In this theory, the Paulicians conveyed the Protestant faith to the Bogomils of Bosnia, who somehow managed to pass it over the Alps to the Albigensians and Cathari, who in turn passed it on to the Vaudois, who in turn passed it, depending on which timeline you read, either through the Lollards and John Wycliffe and/or Jan Hus and/or directly to the Anabaptists of Germany who then passed on the true teaching to the British baptists and/or the early Sabbatarian Baptists who coalesced with the Millerite-Adventist movement.

Of course, the problem is that none of these religions looked anything like each other, let alone contemporary Baptism or Seventh Day Adventism; the former contains some psuedo-Gnostic ideas, but these were clearly extrapolations of the Lutheran error of Sola Fide; the SDAs lack this, not truly adhering to the five Solas despite making a great pretense of it.

I have debated very disagreeable Adventists who insist the Bogomil-inspired Albigensians and Waldensians were just like SDAs today; Sabbatarian, and so on, and who just outright deny the Catholic polemics as lies, ignoring the fact that these polemics, and in particular, the missionary activity of St. Dominic (who unlike his successors, did not institute the Auto da Fe, but rather formed the Order of Preachers with the intent of converting the Albigensians; at some point, one of his successors, about 60 years after his death, decided this was pointless, and the Dominicans should instead implement an Inquisition and simply kill them off); material particularly intended to convert members of these sects.

I could easily venerate St. Dominic but not his successors.  In fact, I have come to like him more than St. Francis of Assisi.

~

Now, speaking of Catholic saints and the Middle Ages, the ultimate Christian fanfic is probably, sadly, the Golden Legend.   I say sadly, because some of the miracles in it probably happened, and much of it is very beautiful, and as a work of literature, it brilliantly constructs a hagiographic narrative to take the reader through the Christian choir of saints, showing Christ alive in the world.  A lovely story in it unsubstantiated by other sources (as far as I know) is St. Jerome and the Lion.

It also contains a few darker stories and items of a propagandist nature favoring that particular local church which produced it.

However, I think as a literary work, it is a delight, even if it is less reliable than the official Synaxaria used in the Orthodox Churches, or the Roman Martyrology (which itself I suspect is probably less reliable than our Synaxaria, but ecumenical reconciliation will require splicing the two together).
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Offline Iconodule

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Re: The Proto-Gospels: Early Christian "fanfic"?
« Reply #60 on: October 03, 2017, 09:15:29 AM »
However, I think as a literary work, it is a delight, even if it is less reliable than the official Synaxaria used in the Orthodox Churches, or the Roman Martyrology (which itself I suspect is probably less reliable than our Synaxaria, but ecumenical reconciliation will require splicing the two together).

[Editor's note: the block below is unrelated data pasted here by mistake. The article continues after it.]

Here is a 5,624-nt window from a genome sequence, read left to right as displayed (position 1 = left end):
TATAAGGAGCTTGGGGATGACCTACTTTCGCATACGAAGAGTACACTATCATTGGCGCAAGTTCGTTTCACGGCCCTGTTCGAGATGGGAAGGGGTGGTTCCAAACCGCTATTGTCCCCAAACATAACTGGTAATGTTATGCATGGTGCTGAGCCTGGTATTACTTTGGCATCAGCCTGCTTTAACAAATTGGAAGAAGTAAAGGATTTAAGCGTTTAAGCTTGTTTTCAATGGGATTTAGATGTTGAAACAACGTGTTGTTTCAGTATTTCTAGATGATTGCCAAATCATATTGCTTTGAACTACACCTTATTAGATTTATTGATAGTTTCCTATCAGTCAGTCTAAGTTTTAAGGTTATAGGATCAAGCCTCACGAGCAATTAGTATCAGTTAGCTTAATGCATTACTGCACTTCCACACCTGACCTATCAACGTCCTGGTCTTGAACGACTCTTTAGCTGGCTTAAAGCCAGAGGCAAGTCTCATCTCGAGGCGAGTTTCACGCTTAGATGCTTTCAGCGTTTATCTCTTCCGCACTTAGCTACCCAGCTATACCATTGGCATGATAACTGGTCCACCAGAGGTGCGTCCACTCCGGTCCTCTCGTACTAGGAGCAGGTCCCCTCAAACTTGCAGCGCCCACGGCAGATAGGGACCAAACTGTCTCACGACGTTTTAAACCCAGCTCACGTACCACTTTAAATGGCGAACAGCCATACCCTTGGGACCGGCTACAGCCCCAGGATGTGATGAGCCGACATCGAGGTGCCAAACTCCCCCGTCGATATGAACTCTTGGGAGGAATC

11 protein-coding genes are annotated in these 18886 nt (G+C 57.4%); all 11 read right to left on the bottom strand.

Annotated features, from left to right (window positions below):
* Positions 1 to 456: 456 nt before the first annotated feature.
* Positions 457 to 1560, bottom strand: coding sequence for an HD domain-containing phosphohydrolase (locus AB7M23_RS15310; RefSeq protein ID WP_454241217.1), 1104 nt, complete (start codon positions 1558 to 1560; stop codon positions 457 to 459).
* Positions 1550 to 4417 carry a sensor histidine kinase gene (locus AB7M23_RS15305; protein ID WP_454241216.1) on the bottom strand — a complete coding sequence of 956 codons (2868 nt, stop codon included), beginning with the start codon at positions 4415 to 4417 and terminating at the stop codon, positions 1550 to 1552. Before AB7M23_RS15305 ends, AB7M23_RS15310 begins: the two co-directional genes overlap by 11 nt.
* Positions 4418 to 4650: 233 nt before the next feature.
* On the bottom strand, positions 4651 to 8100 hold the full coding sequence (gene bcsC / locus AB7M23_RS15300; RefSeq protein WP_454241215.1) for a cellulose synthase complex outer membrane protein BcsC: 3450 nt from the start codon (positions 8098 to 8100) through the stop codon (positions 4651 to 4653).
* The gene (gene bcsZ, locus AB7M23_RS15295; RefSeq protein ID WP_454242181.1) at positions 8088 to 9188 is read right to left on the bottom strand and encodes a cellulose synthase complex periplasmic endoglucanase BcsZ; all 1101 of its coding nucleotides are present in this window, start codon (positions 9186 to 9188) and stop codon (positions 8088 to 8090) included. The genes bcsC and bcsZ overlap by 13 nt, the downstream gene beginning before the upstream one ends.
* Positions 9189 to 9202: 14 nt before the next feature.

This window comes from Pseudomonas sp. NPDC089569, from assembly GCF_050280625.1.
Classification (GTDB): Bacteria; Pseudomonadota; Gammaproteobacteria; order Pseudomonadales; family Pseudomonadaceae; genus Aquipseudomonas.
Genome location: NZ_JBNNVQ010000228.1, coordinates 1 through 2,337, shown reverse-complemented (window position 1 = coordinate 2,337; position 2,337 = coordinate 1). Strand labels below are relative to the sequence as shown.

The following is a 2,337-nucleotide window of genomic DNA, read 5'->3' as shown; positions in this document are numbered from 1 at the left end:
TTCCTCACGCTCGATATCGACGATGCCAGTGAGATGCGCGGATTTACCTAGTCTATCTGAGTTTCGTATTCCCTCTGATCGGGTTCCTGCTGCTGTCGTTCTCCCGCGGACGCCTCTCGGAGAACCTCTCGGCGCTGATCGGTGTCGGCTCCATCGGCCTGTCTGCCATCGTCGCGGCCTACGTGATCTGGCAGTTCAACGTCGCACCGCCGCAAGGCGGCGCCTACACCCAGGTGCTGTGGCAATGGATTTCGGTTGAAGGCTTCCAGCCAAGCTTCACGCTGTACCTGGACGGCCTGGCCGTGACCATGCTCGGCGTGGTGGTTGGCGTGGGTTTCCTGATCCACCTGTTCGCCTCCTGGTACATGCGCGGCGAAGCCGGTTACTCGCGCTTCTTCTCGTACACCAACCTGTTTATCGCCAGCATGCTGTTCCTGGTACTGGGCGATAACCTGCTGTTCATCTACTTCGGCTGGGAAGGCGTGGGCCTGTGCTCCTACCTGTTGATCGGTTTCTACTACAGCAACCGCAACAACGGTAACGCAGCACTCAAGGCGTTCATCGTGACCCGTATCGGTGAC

What a bizarre assumption. Why would anyone require such a thing? Nobody wants Frankenmartyrology.
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Offline Mor Ephrem

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Re: The Proto-Gospels: Early Christian "fanfic"?
« Reply #61 on: October 03, 2017, 01:07:38 PM »
However, I think as a literary work, it is a delight, even if it is less reliable than the official Synaxaria used in the Orthodox Churches, or the Roman Martyrology (which itself I suspect is probably less reliable than our Synaxaria, but ecumenical reconciliation will require splicing the two together).

What a bizarre assumption. Why would anyone require such a thing? Nobody wants Frankenmartyrology.

Clearly, "nobody" is hyperbole.  Someone definitely wants it.
Please don't project meta-debates onto me.

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Re: The Proto-Gospels: Early Christian "fanfic"?
« Reply #62 on: October 03, 2017, 03:42:11 PM »
The Bulgarian paulicians are more likely of Bogumil origins.
Wouldn't it be the exact contrary?
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Re: The Proto-Gospels: Early Christian "fanfic"?
« Reply #63 on: October 03, 2017, 08:32:18 PM »
The Bulgarian paulicians are more likely of Bogumil origins.
Wouldn't it be the exact contrary?

I think this is a sound reply to most of Augustin's theories.
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Re: The Proto-Gospels: Early Christian "fanfic"?
« Reply #64 on: October 04, 2017, 02:02:09 AM »
The Bulgarian paulicians are more likely of Bogumil origins.
Wouldn't it be the exact contrary?

I think this is a sound reply to most of Augustin's theories.

Probably be a good one to yours, too.
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Re: The Proto-Gospels: Early Christian "fanfic"?
« Reply #65 on: October 05, 2017, 09:54:32 AM »
The Bulgarian paulicians are more likely of Bogumil origins.
Wouldn't it be the exact contrary?

I think this is a sound reply to most of Augustin's theories.
;)